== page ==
Inhibitory effect of the ES extract on proteins related to melanogenesis in B16F10 cells

To investigate whether ES could influence melanogenic protein expression, western blotting was performed using the lysate of B16F10 melanoma cells treated with ES and stimulated with α-MSH (10 mM). Tyrosinase and MITF expression levels were evaluated by western blot (Fig. 4). We confirmed that tyrosinase and MITF expression significantly increased when cells were stimulated with α-MSH. The ES extract was able to suppress tyrosinase and MITF expression stimulated by α-MSH in a dose-dependent manner.
Fig. 4
Fig. 4

Effect of ES extract on melanogenesis-related proteins expression. a B16F10 cells were cultured with α-MSH (100 nM) for 24 h and then treated with various concentration of the ES extract (8, 40, 200 μg/ml) or arbutin (10 mM) for another 24 h. Then the content of cellular MITF, tyrosinase proteins were analyzed by western blotting assay. b Densitometry was normalized to the α-MSH group. Values are mean ± S.D. Data were analyzed by Student’s t-test. *: p < 0.05, **: p < 0.01 versus α-MSH treatment alone

Chemical composition of ES

The chemical composition of the ES extract was analyzed by GC-MS (Fig. 5). The retention times of gallic and protocatechuic acids, two of the major components of the ES extract, were 19.810 and 18.290 min, respectively. The two compounds were successfully detected in the ES extract.
Fig. 5
Fig. 5

GC-MS Chromatograms of the methanol extract ES

Discussion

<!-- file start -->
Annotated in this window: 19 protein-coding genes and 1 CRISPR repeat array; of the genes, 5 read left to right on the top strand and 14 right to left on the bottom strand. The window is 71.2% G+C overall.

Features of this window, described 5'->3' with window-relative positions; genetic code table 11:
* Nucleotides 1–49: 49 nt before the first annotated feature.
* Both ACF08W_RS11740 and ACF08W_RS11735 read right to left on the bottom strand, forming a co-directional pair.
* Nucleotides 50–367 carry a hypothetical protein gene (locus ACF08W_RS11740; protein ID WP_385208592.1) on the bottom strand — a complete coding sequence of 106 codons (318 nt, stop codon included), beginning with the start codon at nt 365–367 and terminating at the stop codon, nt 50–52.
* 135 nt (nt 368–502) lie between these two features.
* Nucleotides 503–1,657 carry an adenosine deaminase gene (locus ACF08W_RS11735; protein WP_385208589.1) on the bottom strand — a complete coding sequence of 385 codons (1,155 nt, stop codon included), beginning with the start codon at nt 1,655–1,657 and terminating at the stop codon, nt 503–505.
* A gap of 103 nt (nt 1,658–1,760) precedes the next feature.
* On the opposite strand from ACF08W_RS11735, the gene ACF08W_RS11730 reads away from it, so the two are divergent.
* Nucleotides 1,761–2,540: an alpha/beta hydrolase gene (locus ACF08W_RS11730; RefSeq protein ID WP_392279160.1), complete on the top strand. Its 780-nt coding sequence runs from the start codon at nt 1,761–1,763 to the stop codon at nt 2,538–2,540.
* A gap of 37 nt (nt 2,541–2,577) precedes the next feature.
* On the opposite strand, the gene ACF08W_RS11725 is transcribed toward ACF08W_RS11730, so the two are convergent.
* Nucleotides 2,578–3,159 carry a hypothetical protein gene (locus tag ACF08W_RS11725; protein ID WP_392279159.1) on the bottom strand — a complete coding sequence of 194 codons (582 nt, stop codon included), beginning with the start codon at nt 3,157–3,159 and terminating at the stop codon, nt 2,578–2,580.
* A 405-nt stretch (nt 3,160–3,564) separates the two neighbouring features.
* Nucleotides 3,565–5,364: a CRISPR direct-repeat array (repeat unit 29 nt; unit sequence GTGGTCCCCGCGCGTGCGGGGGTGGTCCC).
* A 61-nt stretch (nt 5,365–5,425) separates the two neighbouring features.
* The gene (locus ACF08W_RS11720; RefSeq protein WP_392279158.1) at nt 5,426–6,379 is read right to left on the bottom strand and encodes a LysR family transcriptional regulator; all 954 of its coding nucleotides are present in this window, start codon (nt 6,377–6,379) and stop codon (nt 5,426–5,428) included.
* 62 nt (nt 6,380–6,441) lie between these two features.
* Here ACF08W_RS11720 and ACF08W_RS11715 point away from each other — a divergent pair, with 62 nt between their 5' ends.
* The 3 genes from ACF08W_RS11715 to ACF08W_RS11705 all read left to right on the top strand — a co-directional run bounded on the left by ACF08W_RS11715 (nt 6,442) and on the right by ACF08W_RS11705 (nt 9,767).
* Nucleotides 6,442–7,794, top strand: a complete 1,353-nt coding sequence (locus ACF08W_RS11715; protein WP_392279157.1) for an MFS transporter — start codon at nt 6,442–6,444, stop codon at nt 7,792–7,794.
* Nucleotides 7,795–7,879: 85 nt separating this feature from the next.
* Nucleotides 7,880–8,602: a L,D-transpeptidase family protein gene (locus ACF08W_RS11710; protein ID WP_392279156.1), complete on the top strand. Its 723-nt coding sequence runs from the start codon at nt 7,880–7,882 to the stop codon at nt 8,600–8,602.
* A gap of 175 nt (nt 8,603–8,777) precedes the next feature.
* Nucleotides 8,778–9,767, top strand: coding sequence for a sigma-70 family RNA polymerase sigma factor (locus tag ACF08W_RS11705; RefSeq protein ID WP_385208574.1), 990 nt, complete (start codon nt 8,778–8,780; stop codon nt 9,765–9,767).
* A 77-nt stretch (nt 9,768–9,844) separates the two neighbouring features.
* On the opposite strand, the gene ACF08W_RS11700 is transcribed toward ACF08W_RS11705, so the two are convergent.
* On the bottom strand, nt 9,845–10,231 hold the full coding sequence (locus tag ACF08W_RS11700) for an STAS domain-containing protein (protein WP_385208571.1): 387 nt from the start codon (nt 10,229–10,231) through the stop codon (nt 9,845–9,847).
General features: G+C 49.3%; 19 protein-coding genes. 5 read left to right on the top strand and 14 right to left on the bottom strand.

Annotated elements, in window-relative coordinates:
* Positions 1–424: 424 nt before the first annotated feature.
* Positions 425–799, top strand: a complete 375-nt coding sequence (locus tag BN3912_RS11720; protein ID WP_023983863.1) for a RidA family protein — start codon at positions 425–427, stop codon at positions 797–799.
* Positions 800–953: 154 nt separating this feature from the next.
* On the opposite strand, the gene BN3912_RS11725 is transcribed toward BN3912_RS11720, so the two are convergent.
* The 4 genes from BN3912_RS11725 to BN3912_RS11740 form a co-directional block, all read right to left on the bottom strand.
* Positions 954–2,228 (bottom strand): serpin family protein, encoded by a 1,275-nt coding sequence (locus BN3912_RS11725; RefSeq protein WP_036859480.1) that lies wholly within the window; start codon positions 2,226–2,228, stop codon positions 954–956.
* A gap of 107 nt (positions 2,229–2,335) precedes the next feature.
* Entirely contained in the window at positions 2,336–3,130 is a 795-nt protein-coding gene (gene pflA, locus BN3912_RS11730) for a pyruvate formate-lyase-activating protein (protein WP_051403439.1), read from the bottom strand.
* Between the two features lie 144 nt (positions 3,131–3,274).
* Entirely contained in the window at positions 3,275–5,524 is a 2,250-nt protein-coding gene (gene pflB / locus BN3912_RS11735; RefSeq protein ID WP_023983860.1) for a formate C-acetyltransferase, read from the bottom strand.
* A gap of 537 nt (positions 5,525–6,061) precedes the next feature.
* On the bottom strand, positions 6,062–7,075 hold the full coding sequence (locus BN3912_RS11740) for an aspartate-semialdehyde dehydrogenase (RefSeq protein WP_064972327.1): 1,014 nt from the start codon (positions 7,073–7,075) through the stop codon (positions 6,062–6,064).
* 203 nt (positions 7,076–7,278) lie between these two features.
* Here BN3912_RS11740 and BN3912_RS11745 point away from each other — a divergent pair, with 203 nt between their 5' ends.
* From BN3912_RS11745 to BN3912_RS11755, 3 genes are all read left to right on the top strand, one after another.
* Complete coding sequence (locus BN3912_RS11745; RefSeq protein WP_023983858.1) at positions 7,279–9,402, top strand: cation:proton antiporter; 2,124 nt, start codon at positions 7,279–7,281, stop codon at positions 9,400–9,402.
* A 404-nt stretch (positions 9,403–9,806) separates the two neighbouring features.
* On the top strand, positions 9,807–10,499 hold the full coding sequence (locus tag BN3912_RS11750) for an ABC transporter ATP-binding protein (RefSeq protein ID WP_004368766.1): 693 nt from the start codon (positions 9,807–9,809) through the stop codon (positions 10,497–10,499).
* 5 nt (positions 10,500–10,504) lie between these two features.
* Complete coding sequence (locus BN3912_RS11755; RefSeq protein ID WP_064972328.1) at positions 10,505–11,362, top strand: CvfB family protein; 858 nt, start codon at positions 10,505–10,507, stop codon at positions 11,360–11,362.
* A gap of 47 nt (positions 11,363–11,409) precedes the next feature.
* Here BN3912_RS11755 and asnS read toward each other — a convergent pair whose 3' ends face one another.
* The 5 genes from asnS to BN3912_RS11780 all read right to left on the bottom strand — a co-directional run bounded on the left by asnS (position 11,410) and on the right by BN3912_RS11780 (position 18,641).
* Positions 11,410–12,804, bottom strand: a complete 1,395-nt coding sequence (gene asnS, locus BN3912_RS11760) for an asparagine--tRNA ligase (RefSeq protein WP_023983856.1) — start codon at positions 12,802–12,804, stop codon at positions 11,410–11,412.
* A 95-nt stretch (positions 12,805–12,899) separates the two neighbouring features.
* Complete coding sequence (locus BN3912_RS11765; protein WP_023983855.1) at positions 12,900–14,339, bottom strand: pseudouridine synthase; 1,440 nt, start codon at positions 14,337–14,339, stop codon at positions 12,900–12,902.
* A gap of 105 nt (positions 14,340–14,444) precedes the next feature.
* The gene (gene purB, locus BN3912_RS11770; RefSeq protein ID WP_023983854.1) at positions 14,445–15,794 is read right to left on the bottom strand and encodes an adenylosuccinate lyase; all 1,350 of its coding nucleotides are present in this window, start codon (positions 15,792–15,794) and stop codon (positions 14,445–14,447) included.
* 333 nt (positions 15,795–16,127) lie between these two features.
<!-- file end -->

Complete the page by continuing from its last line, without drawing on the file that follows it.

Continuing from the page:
In this study, we evaluated whether the ES extract exhibited a skin-whitening effect by suppressing melanin production in B16F10 melanoma cells. The ES extract inhibited tyrosinase enzyme activity, decreased melanin content, and showed an antioxidant effect. Melanin production may be stimulated by UV or α-MSH. The α-MSH binds MC1R and activates the signaling protein adenylate cyclase to increase cyclic AMP (cAMP) production [23]. cAMP responsive element binding protein (CREB) is activated continuously by protein kinase A (PKA), and activation by CREB increases the expression of MITF protein and promotes the expression of tyrosinase [24]. After stimulating B16F10 cells with α-MSH to induce melanogenesis, the whitening effect of ES was confirmed by melanin quantification. Melanin content was found to be suppressed in a dose-dependent manner, and at the highest concentration (200 μg/mL) used in the experiment, more than 50% suppression of the melanin content was observed in comparison with the α-MSH only treatment group.